Month of Memoir
Corresponding with the month of March being International Women’s Month, New York is celebrating with several readings by Italian American women authors. On March 7th, a day long symposium, The Ethnic Eye/I: Memoir and Italian American Cultures was offered at Stony Brook University. Organized by Dr. Mary Jo Bona and Jennifer Kightlinger, it was generously supported by the National Italian American Foundation and the Centers for Italian Studies and European Languages.
The presenters provided a powerhouse of Italian American writing, and memoir in particular. Josephine Gattuso Hendin read from “Who Will Marry You Now,” her provocative memoir which further explores the questions raised in her well-known coming of age novel, The Right Thing to Do. Both pieces raise the question of the uncertainties involved in choosing change and self-transformation, and the issue of how that can be mined as material for writing.
Louise De Salvo described the stages by which she “discovered” her Southern Italian identity through the writing of two memoirs, Vertigo and Crazy in the Kitchen. Despite the difficulty of trying to research family history in a culture whose members reluctantly speak of their oppression, she has masterfully deconstructed the silence surrounding many of her family’s painful experiences during the diaspora.
Edvige Giunta, a first generation Italian American with roots in Sicily, drew from her rich experiences both in writing and teaching the memoir. De Salvo and Giunta co-edited Milk of Almonds, a collection of Italian American women’s writings on food and culture. Giunta’s most recent book, Writing with an Accent highlights the vibrant literary movement of Italian American writing by women. She gave an insightful presentation of her work in teaching memoirs to first, second, and third generation immigrant students.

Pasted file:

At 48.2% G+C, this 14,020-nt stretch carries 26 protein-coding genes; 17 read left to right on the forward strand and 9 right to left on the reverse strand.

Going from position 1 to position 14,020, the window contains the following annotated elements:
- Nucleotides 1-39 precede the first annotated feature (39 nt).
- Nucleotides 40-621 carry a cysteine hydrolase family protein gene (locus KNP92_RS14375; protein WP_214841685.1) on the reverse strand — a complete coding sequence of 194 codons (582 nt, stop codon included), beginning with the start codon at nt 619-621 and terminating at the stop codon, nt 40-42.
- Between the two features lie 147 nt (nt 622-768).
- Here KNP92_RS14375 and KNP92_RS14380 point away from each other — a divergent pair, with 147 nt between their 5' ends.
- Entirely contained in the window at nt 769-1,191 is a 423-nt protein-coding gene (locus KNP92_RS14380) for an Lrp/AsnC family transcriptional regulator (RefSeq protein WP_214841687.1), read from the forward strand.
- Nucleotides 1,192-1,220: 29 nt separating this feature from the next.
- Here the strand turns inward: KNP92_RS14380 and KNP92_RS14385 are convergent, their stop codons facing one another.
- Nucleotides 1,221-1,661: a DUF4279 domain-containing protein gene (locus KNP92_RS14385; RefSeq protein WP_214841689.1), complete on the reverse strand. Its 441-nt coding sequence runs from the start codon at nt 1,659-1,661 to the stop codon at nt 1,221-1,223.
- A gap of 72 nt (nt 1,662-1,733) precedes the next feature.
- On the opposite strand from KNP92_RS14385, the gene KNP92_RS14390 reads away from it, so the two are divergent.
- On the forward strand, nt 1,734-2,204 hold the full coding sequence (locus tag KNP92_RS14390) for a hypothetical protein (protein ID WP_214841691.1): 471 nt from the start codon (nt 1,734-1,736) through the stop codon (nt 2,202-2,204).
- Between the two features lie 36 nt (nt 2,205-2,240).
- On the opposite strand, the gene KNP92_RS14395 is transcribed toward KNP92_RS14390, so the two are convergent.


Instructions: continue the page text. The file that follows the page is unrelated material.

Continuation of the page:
Unsent letters, unfinished stories and other bits of material culture inspired Mary Cappello to write her new book Awkward: a Detour which ruminates on the ambiguous borders of identity as she lives the questions raised through her own life journeys. Night Bloom: An Italian American Life drew on the fragments of writing left by her cobbler grandfather and is a tour de force of collaged writing which gives voice and resonance to the secret lives that immigrants often lived beneath the surface of their daily labor.
My own contribution was a sharing of images and writing from my visual memoir, Life-line, filo della vita, which premiered as a multi-media exhibit at Ellis Island Immigration Museum and has recently been published as a bi-lingual volume, An Italian American Odyssey. Using memory as a thread in the weaving of past and present, I also drew from a work in progress which explores the themes of immigration, ethnic identity and generational change.
NOT TO BE MISSED ! ! !
Coming up is an exceptional reading by Jean Feraca, poet and Wisconsin Public Radio host and producer of “Here on Earth: Radio without Borders.” She is presenting her just published memoir I Hear Voices: A Memoir of Love, Death and the Radio at the Strand Bookstore, 828 Broadway, New York City, 7PM on March 13th. Music will be provided by her son, local noise artist Dominick Fernow, a.k.a. Prurient. Feraca’s memoir is an unforgettable journey tracing her own emergence from her sprawling Italian American family, through becoming a prize-winning poet and Wisconsin Public Radio’s Distinguished Senior Broadcaster. Feraca’s compassion and humor bring the characters as close as members of our own families. She is the author of three collections of poetry: South from Rome:Il Mezzogiorno, Crossing the Great Divide and Rendered into Paradise.
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